Does branding’s role need to be redefined?

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The criteria for doing business today have changed fundamentally from what they were only five years ago. Two key drivers led this change and impact how companies should view the role of branding.

First, after an era of consolidation, we live in a world of fewer, better and smarter companies controlling a greater portion of overall industry revenue. The operational mantra has been to consolidate, keep the healthy assets, shed the weak ones and implement value-based programs such as Six Sigma to drive costs out and efficiency in. This was all done in anticipation that it would lead to industry dominance. But it hasn't.

Instead, it has led to a world where there are fewer but stronger competitors, all delivering world-class products and services at "world-class" prices. Having done all the hard work of building highly efficient organizations, the still-standing industry leaders find themselves competing on a transactional level, fighting to keep pricing and margins from eroding further. In this world, branding represents one of the remaining strategic levers to create a meaningful incremental advantage.

The second significant driver that redefines how branding should be viewed is that the rules of business have changed, and so have the stakes. A key paradox is that CEOs are now, more than ever, expected to deliver the numbers. But delivering the numbers alone can now end up being your downfall or, worse yet, lead to the kind of front-page news no CEO ever signed on for.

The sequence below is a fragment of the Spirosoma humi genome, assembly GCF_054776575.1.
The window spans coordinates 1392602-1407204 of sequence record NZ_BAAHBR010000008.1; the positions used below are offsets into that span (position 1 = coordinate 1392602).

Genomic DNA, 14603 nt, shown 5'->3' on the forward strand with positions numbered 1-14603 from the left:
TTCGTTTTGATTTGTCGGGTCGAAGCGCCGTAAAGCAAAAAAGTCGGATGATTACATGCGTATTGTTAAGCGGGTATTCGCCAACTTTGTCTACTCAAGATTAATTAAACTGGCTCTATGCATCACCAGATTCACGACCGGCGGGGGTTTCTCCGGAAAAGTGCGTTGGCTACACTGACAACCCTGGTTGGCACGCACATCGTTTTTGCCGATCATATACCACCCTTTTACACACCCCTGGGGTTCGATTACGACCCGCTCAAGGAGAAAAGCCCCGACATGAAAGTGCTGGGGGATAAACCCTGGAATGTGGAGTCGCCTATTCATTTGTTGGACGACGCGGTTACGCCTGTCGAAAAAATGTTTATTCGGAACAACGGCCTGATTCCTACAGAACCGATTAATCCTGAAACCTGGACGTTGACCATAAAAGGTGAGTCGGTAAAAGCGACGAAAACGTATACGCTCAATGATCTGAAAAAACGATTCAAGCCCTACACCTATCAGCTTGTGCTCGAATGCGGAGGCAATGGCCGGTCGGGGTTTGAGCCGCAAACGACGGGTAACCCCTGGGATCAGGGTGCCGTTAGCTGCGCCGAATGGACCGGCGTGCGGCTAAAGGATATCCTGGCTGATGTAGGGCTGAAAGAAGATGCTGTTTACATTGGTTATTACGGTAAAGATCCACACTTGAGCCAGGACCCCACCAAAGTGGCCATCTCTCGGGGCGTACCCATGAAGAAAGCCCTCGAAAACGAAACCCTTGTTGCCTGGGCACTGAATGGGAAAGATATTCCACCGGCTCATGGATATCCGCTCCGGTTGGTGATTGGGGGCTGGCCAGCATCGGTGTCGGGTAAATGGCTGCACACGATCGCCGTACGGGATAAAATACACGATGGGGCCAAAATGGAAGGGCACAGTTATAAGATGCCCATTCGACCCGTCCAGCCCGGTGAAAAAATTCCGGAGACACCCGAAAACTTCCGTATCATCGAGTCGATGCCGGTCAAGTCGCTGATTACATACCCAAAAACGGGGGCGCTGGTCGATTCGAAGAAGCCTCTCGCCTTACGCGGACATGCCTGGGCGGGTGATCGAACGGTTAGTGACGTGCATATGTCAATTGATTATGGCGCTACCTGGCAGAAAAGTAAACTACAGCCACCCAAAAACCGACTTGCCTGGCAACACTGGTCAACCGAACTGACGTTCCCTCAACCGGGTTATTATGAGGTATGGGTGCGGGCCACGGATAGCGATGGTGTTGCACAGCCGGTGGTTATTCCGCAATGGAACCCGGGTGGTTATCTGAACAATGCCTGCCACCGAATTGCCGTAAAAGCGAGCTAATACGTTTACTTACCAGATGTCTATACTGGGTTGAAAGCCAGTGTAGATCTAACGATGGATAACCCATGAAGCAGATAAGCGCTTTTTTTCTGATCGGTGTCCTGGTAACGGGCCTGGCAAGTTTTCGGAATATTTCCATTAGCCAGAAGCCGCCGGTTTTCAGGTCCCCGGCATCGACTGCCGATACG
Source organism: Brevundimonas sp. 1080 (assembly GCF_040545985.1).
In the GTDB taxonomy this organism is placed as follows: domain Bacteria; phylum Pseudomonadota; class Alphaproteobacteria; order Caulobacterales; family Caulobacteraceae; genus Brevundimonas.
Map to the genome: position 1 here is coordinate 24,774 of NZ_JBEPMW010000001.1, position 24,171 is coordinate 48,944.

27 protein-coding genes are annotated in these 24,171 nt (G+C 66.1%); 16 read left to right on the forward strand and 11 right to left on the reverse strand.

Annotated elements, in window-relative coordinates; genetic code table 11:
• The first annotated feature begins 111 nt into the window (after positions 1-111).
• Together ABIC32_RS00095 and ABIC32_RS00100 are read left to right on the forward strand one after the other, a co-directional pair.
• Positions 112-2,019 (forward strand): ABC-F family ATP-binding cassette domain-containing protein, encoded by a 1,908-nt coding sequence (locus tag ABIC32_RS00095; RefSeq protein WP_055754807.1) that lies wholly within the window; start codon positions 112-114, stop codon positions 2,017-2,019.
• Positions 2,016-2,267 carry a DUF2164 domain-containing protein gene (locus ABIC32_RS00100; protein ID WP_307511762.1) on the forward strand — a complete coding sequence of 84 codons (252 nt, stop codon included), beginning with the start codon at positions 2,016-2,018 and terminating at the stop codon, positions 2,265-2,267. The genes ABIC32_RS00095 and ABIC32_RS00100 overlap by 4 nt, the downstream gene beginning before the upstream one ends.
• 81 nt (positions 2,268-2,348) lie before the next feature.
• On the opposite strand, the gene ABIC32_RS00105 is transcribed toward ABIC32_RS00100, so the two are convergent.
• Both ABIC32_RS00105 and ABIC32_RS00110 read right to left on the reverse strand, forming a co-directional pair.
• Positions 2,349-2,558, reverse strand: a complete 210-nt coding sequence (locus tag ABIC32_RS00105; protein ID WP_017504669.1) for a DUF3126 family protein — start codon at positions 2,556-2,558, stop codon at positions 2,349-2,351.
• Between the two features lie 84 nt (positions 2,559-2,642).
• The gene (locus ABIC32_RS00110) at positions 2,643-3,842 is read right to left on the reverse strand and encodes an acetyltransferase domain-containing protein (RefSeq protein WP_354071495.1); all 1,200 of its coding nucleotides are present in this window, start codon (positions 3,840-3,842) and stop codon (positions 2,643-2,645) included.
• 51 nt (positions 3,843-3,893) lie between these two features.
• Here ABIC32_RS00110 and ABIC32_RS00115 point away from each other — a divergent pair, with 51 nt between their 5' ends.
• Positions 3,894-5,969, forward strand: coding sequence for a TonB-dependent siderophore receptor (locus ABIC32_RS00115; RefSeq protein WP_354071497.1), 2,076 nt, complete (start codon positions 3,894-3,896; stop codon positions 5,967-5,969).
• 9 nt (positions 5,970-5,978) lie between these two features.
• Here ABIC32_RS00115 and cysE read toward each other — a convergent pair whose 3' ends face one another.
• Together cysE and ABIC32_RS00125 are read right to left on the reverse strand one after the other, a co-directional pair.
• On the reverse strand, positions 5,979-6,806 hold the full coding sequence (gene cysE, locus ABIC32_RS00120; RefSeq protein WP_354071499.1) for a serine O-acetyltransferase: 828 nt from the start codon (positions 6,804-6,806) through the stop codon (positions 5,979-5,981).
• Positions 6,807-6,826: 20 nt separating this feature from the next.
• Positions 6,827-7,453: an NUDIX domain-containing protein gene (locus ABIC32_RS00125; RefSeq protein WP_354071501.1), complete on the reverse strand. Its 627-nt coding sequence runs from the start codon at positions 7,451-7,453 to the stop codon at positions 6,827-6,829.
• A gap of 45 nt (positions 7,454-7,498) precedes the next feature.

Companies today are viewed and judged in a more multidimensional way than ever before. Consistent financial performance, coupled with sustainable business practices, unimpeachable business ethics, the ability to attract and keep world-class talent and the ability to be nimble and innovate to take advantage of changing market opportunities—all have equal footing on the scorecard against which a CEO is evaluated.

There has been much talk and frustration around the issue of ROI and branding in recent years. One of the reasons for the frustration has been that the definition of ROI has been 100% focused on how branding impacts a company's financial performance. In today's world this definition needs to be revisited. ROI needs to be looked at both in terms of how communications have contributed to business growth as well as reputational growth. Both are key to how companies are evaluated by their customers, employees and the investment community.

When a brand is articulately and effectively communicated, it has enormous strength that, when unleashed, takes on a life of its own. And that strength provides enduring return on investment, which transcends market cycles and elevates the value a company provides above and beyond world-class pricing.

Howard Sherman is managing director of Doremus. He can be reached at

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